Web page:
Roasted Fresh Ham with a Maple-Spice Glaze
Bruce wanted to develop a recipe that honored the first taste of the meat by using the simplest preparation: roasted, not fussed up. So here’s his basic recipe for a fresh ham. Yes, it requires several hours of slow cooking. Open another bottle of Pinot Noir and relax.
Eight pounds ain’t a whole ham by a long shot. These things can weigh up to 24 pounds, maybe a tad more from those linebacker hogs. Because of their sheer size, most hams in the United States are halved for sale-or even cut into smaller sections. We’ve tried this roast with several cuts and prefer the shank end.
In North America, maple syrup is sold in various state-sanctioned grades: A and B are the usual divisions, with A parsed into several finer demarcations. Basically, the lower the grade, the more intense the taste. Grade A Light Amber or Grade A Fancy would be fine for pancakes but bad for a long spell in the incinerator that is your oven. Better then to go with the lower, cheaper grades, like Grade A Dark Amber (our preference for pancakes, too, by the way) or even Grade B, usually reserved for baking. No matter what, don’t swap a corn syrup-laced imitator for real maple syrup.
Such a paltry little bit of spice rub? Indeed. We tried more, but it just got in the way. Frankly, the best roasted fresh ham has a thin crust and then lots of juicy meat, not a big glob of spices glued to the fat.
We’ve roasted hams in the broiler pan from our oven, in a flimsy aluminum roaster from the supermarket, and in a wallet-busting, heavy roasting pan from a fancy kitchenware store. You can just guess which did best. The 401(k)-emptier, of course. It gave the best crust, the best caramelization, and the best overall performance.
Round out the meal
Now that you’ve roasted that big joint, you may want to have some other things on the table, lest your guests fall into a meat coma.
First, some roasted root vegetables. While the ham roasts, peel a few parsnips, a couple carrots, and a turnip or two; chop them into 1-inch pieces. Also peel, halve, seed, and chop a small butternut squash. Place everything in a large roasting pan, drizzle with a generous amount of olive oil. Sprinkle with salt, and roast in a preheated 325°F oven for 45 minutes, stirring occasionally. Then add some small Brussels sprouts. Stir well and continue roasting for another 30 to 40 minutes.
Also a brown rice dish. Cook 2 cups long-grain brown rice with a little walnut or almond oil over medium heat for 1 minute, just until sizzling; then stir in 5 cups vegetable broth and 1 teaspoon dried sage. Bring to a simmer, then cover, reduce the heat to low, and simmer until the rice is tender and the liquid is absorbed, about 45 minutes. At the last, stir in some chopped dried cranberries and chopped pecan pieces, as well as a splash of balsamic vinegar, a little salt, and a few grinds of black pepper.
For dessert: In a large bowl, stir some pitted and halved plums in a little vodka, a couple teaspoons of sugar, and some finely grated lemon zest. Refrigerate for a couple hours to marinate. Serve the fruit and its sauce over scoops of purchased lemon sorbet.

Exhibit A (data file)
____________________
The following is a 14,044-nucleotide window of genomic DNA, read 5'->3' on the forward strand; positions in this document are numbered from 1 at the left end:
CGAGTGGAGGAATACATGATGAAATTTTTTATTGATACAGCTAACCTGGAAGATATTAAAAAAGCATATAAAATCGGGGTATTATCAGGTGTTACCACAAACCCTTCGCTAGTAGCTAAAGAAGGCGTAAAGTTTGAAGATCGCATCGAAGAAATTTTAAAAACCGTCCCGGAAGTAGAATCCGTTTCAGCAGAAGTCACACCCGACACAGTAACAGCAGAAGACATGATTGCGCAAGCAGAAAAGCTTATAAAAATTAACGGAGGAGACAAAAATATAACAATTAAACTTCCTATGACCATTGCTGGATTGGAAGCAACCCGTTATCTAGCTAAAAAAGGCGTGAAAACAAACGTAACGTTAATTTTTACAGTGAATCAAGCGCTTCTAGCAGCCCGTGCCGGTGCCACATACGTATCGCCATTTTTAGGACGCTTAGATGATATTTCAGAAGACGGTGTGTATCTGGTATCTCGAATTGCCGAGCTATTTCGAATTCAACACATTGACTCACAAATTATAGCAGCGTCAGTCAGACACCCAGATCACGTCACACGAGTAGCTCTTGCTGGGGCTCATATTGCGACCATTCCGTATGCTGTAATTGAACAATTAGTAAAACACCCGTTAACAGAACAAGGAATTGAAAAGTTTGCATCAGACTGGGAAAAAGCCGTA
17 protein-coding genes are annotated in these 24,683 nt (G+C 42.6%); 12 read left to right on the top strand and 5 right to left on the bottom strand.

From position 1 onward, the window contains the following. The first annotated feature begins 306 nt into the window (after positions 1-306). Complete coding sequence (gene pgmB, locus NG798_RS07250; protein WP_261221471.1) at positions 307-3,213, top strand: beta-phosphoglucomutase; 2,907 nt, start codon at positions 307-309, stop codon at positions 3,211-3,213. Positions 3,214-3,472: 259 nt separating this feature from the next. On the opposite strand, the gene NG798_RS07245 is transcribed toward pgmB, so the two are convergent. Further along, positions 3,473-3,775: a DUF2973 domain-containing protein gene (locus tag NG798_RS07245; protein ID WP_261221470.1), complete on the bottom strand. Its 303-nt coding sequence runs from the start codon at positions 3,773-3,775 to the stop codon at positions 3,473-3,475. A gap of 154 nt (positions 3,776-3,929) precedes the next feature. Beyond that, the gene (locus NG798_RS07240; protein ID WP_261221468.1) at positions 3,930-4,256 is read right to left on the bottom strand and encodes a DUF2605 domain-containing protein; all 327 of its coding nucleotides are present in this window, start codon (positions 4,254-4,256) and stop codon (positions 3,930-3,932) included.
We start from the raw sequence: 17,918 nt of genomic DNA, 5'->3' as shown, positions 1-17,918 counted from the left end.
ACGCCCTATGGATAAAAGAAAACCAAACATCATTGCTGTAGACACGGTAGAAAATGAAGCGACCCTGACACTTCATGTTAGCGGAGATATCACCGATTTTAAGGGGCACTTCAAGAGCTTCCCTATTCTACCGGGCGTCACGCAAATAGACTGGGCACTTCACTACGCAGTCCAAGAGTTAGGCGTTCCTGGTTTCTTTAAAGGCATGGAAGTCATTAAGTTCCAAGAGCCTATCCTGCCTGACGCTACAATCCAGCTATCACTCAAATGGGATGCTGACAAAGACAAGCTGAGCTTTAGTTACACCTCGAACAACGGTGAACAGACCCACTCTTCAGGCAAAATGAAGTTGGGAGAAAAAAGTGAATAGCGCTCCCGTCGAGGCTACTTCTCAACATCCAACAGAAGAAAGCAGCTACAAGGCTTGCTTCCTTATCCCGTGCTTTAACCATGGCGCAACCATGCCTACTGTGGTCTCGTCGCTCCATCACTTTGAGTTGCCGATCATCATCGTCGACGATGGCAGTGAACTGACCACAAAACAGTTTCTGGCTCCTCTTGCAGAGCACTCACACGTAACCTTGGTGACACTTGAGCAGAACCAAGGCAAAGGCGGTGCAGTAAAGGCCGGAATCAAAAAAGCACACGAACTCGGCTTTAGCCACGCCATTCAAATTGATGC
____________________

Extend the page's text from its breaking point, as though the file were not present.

Feeds6 Teenage Boys, 16 Adults, Or 26 Twenty-something Models
OccasionBuffet, Casual Dinner Party, Family Get-together, game day
Recipe Coursemain course
Dietary Considerationmain course
Taste and Texturejuicy, meaty, savory, spiced, sweet
- One 8-to 10-pound bone-in fresh ham (see Notes), preferably from the shank end, any rind removed
- 1 teaspoon sugar
- 1 teaspoon ground cinnamon
- ½ teaspoon ground allspice
- ½ teaspoon ground cloves
- ½ teaspoon grated nutmeg
- ½ teaspoon salt
- ½ cup maple syrup (see Notes)
Put the Dickensian joint in a large roasting pan, preferably one that’s shiny enough to reflect lots of ambient heat and not so flimsy that it tips willy-nilly when you pick it up. Set the oven rack as high as it can go and still afford the ham at least 2 inches of head space, Leave the roast in its pan out on the counter and fire the oven up to 325°F.
Mix the sugar, cinnamon, allspice, cloves, nutmeg, and salt in a small bowl. Wash and dry your hands, then smooth the spice mixture all over the ham’s external surface. Work it down into some of the crevices, but be careful to avoid any deep-tissue massage. A ham is a complex structure of muscle groups-too much massage and they can come apart like Goldie Hawn in Death Becomes Her.
Cover the whole kit and caboodle with aluminum foil, shove it in the oven, and leave it alone for 3½ hours, while you go do whatever it is you do when a big, sweating hunk of meat is roasting in your oven.
Peel off the aluminum foil. Baste the ham with about half the maple syrup, preferably using a basting brush. Take it easy so you don’t knock off the spice coating. Use small strokes-think Impressionism, not Abstract Expressionism. (Or just dribble the syrup off a spoon.)
Continue roasting the ham, uncovered this time, basting every 15 minutes or so with more maple syrup as well as any pan drippings, until an instant-read meat thermometer inserted into the thickest part of the meat without touching bone registers 170°F, about 1¼ hours. If it starts to singe or turn too dark, tent it loosely with foil, uncovering it just at the last to get it back to crunchy-crisp.
Transfer the ham to a cutting or carving board and let it rest at room temperature for 15 minutes before carving into slices.
2010 Bruce Weinstein and Mark Scarbrough